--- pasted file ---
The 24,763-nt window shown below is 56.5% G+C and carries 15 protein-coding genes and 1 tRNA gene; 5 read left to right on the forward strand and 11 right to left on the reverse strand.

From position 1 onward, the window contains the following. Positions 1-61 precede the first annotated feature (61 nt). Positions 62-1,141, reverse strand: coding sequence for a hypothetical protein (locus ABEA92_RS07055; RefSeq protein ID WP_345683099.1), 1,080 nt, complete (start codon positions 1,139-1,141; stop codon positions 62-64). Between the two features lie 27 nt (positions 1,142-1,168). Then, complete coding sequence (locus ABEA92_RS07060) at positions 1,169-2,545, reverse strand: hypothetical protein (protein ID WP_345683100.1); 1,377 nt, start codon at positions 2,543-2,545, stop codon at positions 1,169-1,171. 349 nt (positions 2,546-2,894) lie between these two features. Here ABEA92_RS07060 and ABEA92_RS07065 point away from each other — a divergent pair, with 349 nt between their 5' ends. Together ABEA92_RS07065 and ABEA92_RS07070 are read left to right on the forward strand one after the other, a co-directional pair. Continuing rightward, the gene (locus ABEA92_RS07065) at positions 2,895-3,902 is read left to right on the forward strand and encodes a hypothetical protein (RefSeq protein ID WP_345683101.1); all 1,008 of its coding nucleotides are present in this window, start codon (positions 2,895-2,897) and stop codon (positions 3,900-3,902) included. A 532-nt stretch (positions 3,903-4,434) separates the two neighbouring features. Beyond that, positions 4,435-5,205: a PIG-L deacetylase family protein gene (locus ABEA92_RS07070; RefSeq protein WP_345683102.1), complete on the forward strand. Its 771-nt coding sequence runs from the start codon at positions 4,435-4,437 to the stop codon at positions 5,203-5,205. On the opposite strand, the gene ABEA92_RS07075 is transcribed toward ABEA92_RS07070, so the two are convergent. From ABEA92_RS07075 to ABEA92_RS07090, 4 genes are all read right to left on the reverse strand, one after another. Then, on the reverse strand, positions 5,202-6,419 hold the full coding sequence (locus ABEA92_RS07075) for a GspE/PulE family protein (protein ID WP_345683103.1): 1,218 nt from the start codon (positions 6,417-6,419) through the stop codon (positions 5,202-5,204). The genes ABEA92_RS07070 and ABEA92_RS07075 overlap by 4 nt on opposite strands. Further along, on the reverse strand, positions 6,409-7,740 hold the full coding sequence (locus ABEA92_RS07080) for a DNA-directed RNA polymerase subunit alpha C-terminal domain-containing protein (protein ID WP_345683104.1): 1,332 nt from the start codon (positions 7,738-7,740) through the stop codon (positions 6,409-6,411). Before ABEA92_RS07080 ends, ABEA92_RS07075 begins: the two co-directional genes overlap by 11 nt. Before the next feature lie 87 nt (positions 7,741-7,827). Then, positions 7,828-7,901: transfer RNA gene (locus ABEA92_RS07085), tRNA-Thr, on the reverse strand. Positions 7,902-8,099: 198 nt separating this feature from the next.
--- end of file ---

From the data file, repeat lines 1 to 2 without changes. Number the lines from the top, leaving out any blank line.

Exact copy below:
The 24,763-nt window shown below is 56.5% G+C and carries 15 protein-coding genes and 1 tRNA gene; 5 read left to right on the forward strand and 11 right to left on the reverse strand.

From position 1 onward, the window contains the following. Positions 1-61 precede the first annotated feature (61 nt). Positions 62-1,141, reverse strand: coding sequence for a hypothetical protein (locus ABEA92_RS07055; RefSeq protein ID WP_345683099.1), 1,080 nt, complete (start codon positions 1,139-1,141; stop codon positions 62-64). Between the two features lie 27 nt (positions 1,142-1,168). Then, complete coding sequence (locus ABEA92_RS07060) at positions 1,169-2,545, reverse strand: hypothetical protein (protein ID WP_345683100.1); 1,377 nt, start codon at positions 2,543-2,545, stop codon at positions 1,169-1,171. 349 nt (positions 2,546-2,894) lie between these two features. Here ABEA92_RS07060 and ABEA92_RS07065 point away from each other — a divergent pair, with 349 nt between their 5' ends. Together ABEA92_RS07065 and ABEA92_RS07070 are read left to right on the forward strand one after the other, a co-directional pair. Continuing rightward, the gene (locus ABEA92_RS07065) at positions 2,895-3,902 is read left to right on the forward strand and encodes a hypothetical protein (RefSeq protein ID WP_345683101.1); all 1,008 of its coding nucleotides are present in this window, start codon (positions 2,895-2,897) and stop codon (positions 3,900-3,902) included. A 532-nt stretch (positions 3,903-4,434) separates the two neighbouring features. Beyond that, positions 4,435-5,205: a PIG-L deacetylase family protein gene (locus ABEA92_RS07070; RefSeq protein WP_345683102.1), complete on the forward strand. Its 771-nt coding sequence runs from the start codon at positions 4,435-4,437 to the stop codon at positions 5,203-5,205. On the opposite strand, the gene ABEA92_RS07075 is transcribed toward ABEA92_RS07070, so the two are convergent. From ABEA92_RS07075 to ABEA92_RS07090, 4 genes are all read right to left on the reverse strand, one after another. Then, on the reverse strand, positions 5,202-6,419 hold the full coding sequence (locus ABEA92_RS07075) for a GspE/PulE family protein (protein ID WP_345683103.1): 1,218 nt from the start codon (positions 6,417-6,419) through the stop codon (positions 5,202-5,204). The genes ABEA92_RS07070 and ABEA92_RS07075 overlap by 4 nt on opposite strands. Further along, on the reverse strand, positions 6,409-7,740 hold the full coding sequence (locus ABEA92_RS07080) for a DNA-directed RNA polymerase subunit alpha C-terminal domain-containing protein (protein ID WP_345683104.1): 1,332 nt from the start codon (positions 7,738-7,740) through the stop codon (positions 6,409-6,411). Before ABEA92_RS07080 ends, ABEA92_RS07075 begins: the two co-directional genes overlap by 11 nt. Before the next feature lie 87 nt (positions 7,741-7,827). Then, positions 7,828-7,901: transfer RNA gene (locus ABEA92_RS07085), tRNA-Thr, on the reverse strand. Positions 7,902-8,099: 198 nt separating this feature from the next.